• aunursa

    Many restaurants and public facilities (e.g. BART rapid transit stations) have two single-person restrooms: a Men’s room and a Women’s room. In such facilities, wouldn’t it make more sense to have such restrooms for use by either/any gender? Why should a woman have to wait for another woman to finish her business if the designated Men’s room is unoccupied… and vice-versa? Single-person restrooms should not have gender use limitations.

  • When I was a teenager, I once spent the weekend sleeping in the church hall with 40 other Girls Brigade girls. And despite the fact that there were 40 girls and no boys present, everyone still kept queuing up to use the ladies toilets. (Except for two of us, who rebelled, used the mens, and got to pee way faster than everyone else.)

  • Whatever. Bye.

  • Former law prof

    Fred, I agree with your sentiments entirely, but you overstate your case. The bit about birth certificates is in the law as a way of defining gender. NOTE, I AM NOT DEFENDING THE LAW, WHICH IS STUPID. What I am doing is looking at it as a lawyer would, which is often quite different from the way these types of things get stated in arguments. The reality is that looking like a male (or female) is not a reason for police to detain you if looking like a male (or female) is appropriate for the circumstances. The people this law targets are OUT transgendered folks — known to be transgendered by someone willing to call the cops.

    Its odd side effect is that it would also target transgendered people attempting (however unhappily) to comply with it. Imagine the response if someone who looks male (but is female by birth) goes into the women’s room because the law requires it. Ironically, what people would wind up having to do is to prove that they’re transgendered, since otherwise the law is an invitation to peeping toms to claim they’re transgendered.

    The Jerusalem stuff is fascinating, btw. All I’m saying here is that the concept of probable cause intervenes here to make your assessment of the Arizona law unlikely.

  • Oh, is that what he’s talking about? The “country club” thing was confusing me…

  • Country clubs are one of the last places where open racism is still considered socially acceptable. The words “country club” and “white America” are pretty synonymous with “our fortress of solitude against the inferior races infringing on our right to be assholes.”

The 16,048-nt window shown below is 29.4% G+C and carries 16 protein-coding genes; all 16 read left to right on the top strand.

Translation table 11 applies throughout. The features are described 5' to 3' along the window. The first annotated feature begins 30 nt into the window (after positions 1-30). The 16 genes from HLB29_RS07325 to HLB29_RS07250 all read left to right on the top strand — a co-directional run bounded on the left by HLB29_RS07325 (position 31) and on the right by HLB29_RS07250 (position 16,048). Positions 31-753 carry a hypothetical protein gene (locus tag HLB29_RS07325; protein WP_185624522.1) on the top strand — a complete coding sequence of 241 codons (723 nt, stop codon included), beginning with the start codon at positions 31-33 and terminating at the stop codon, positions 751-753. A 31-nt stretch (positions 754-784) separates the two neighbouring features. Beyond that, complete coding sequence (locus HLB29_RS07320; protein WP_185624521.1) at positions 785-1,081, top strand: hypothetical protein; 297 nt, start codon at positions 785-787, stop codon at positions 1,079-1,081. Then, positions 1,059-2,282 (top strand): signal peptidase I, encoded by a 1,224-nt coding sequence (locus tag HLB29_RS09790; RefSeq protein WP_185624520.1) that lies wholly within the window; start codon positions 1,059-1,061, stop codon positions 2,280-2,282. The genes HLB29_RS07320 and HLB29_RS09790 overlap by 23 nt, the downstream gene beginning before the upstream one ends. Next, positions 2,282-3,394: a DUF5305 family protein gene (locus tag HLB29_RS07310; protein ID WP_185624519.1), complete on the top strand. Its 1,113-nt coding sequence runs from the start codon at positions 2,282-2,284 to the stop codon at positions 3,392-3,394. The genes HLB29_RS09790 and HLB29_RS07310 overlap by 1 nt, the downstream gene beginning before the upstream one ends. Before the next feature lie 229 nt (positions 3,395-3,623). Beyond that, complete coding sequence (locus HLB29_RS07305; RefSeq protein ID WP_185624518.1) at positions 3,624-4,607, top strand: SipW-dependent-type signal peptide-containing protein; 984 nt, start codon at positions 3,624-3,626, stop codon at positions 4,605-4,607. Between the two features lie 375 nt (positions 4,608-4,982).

• Lori

    Yup, that’s what he was talking about. Folks who are not flaming racists don’t waste a lot of concern on the sanctity of country club toilets.

  • Katie

    Except that being a peeping tom is already illegal.

  • de_la_Nae

    Businesses are pseudo-people, populated by people. People are not allowed to do certain behaviors outside of their most personal holdings (and sometimes even then, i.e. murder) because they have been found to be systemically abusive to humanity, society, and other people.

    Businesses, (usually) being at most pseudo-people (and of course staffed and maintained by actual people who are still under certain rules) have slightly different leeway with the rules. Because essentially they must be able to deal with their employees in a non-systemically abusive manner, and in cases of businesses whose entire means of living require personal interaction with people (i.e. The Public), they are not allowed to be systemically abusive either.

    The debate on where the lines are and should be drawn are constant, but that’s the general idea. The law usually is supposed to boil down to “don’t be a dick, love your neighbor”. Oh hey, where have we seen that phrase before? :3

  • aunursa

    I’m not sure what the code is today, but in 1990 it was yellow plates for Israeli drivers and blue plates for Palestinian drivers.

    According to Wikipedia, certain number suffixes are now reserved for Palestinian plates. (Note that Israeli plates are issued to all Israeli citizens — Jews, Muslims, and Christians.)

  • de_la_Nae

    Some days I wish I was a business owner in Arizona, just so if this law was passed I could waste everyone’s time and money calling the cops on anyone who tried to use my bathrooms.

    I, uh, probably shouldn’t be a business owner. Something tells me it would die quickly.

  • Actually, the bill exempts parents of small children, as well as janitorial staff and the physically disabled.

    One other interesting bit from the actual bill: It’s an addendum to the disorderly conduct statue, with the new part under a new subsection. The original statute required “intent to disturb the peace or quiet of a neighborhood, family or person,” while the new subsection lacks that phrase.

  • … as if they didn’t care whether the intent was to cause a disturbance or not. That is interesting, and perhaps rather telling.